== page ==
This famed ancient city was widely mentioned by contemporary travelers and historians. Its name comes from Persian “sarāy”, meaning “mansion” or “court” - a clear indication that it was the capital of the great Khan. Whether it had a different, Mongol name, we do not know. But over time, every source knew it simply as Sarai, or Sarai Batu. The city was strategically located at the crossroads of several major trade routes that connected the east and west, making it a hub of commerce and cultural exchange. It quickly grew into a major political and cultural center, attracting merchants, scholars, and artists from all over the world.
In no time, thanks to its position, it became a bustling city and a major regional center. Sarai was a cosmopolitan city that was home to people of many different ethnicities and religions. Muslims, Christians, Jews, and Buddhists all lived side by side in the city, and each community had its own neighborhoods, markets, and places of worship. A true ancient multi-ethnic metropole, it was a place of prospect and opportunities. The famed Muslim traveler, Ibn Batutta, wrote:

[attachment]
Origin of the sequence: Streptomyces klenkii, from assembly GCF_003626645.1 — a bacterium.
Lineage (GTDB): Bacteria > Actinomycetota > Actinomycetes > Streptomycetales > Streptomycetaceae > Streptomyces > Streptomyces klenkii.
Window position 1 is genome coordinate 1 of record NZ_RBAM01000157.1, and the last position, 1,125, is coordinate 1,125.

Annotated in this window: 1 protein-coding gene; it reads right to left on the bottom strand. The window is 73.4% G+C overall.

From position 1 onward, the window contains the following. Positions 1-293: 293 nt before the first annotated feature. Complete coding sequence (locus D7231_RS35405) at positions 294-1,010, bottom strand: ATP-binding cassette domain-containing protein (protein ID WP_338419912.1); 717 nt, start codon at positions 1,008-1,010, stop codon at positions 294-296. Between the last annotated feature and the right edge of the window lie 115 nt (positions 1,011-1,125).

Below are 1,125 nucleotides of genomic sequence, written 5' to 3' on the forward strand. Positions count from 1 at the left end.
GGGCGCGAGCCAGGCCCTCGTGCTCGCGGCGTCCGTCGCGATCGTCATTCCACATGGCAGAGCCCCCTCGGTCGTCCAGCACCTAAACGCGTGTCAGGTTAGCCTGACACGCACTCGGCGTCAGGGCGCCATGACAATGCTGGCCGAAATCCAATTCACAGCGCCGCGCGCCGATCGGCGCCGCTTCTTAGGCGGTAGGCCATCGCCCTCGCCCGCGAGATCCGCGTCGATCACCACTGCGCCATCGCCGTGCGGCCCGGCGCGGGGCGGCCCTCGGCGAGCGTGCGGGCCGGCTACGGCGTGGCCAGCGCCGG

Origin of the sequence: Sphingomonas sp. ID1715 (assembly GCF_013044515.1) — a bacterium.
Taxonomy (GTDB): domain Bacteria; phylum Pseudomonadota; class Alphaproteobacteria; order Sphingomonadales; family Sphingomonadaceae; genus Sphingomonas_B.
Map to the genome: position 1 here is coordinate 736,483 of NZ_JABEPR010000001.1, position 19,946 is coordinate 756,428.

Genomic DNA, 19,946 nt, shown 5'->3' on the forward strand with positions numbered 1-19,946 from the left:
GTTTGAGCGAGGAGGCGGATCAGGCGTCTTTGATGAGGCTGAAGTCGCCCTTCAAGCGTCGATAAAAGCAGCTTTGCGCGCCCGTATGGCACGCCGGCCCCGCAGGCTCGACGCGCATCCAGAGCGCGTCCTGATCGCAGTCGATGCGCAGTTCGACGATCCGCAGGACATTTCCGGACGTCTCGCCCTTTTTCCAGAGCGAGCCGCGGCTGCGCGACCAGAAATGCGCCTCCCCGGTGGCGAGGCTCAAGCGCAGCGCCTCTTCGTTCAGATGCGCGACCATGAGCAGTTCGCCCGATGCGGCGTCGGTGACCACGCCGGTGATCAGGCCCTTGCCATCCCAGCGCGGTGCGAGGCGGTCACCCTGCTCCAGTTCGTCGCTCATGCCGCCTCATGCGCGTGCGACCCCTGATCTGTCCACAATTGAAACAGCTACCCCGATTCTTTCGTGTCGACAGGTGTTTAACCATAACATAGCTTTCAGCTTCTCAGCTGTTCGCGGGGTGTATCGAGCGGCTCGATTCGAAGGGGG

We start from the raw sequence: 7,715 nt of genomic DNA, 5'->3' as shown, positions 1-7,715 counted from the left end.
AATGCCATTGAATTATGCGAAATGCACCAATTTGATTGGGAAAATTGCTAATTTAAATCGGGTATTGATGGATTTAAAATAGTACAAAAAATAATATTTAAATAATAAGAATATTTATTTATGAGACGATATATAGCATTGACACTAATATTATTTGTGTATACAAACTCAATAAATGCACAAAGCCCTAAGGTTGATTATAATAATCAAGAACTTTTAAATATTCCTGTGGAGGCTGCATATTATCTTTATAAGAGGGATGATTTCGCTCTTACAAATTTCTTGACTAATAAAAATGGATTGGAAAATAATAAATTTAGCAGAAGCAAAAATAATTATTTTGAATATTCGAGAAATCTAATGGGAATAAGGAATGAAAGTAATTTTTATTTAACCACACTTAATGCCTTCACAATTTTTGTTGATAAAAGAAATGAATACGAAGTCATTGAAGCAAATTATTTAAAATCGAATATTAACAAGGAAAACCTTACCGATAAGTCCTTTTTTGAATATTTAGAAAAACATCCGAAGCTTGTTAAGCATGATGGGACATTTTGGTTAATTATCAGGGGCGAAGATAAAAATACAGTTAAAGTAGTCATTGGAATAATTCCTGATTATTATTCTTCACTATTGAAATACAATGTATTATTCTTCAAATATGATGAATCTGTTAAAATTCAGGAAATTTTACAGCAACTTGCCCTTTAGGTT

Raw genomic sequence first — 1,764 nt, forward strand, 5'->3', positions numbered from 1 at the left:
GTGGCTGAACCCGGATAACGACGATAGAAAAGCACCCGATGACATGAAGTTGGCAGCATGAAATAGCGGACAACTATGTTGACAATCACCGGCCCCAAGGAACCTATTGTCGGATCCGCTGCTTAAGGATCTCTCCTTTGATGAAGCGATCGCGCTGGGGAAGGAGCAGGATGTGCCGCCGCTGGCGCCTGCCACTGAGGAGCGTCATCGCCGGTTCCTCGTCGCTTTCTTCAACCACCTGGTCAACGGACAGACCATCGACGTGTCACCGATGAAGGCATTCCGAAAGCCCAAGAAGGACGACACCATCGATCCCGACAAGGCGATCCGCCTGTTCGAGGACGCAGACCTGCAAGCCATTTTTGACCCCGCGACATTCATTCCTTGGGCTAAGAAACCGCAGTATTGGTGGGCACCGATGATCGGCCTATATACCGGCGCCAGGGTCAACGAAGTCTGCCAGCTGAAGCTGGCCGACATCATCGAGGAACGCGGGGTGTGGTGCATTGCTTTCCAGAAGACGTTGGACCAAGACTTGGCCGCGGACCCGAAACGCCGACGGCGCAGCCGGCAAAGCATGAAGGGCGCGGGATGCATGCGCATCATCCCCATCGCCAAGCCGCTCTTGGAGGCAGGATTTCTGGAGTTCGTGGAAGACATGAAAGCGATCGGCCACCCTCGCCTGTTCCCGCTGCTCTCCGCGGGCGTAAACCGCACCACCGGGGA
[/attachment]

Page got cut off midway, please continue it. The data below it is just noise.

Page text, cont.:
“There are various groups of people among its inhabitants; these include the Mughals, who are the dwellers in this country and its sultans, and some of whom are Muslims, then the Āṣ (Alans), who are Muslims, the Qifjaq (Cumans), the Jarkas (Circassians), the Rūs (Rus'), and the Rūm (Romans) – [all of] these are Christians. Each group lives in a separate quarter with its own bazaars. Merchants and strangers from the two ʿIrāqs, Egypt, Syria and elsewhere, live in a quarter which is surrounded by a wall for the protection of the properties of the merchants.”
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The Ancient Metropolis of the Mongols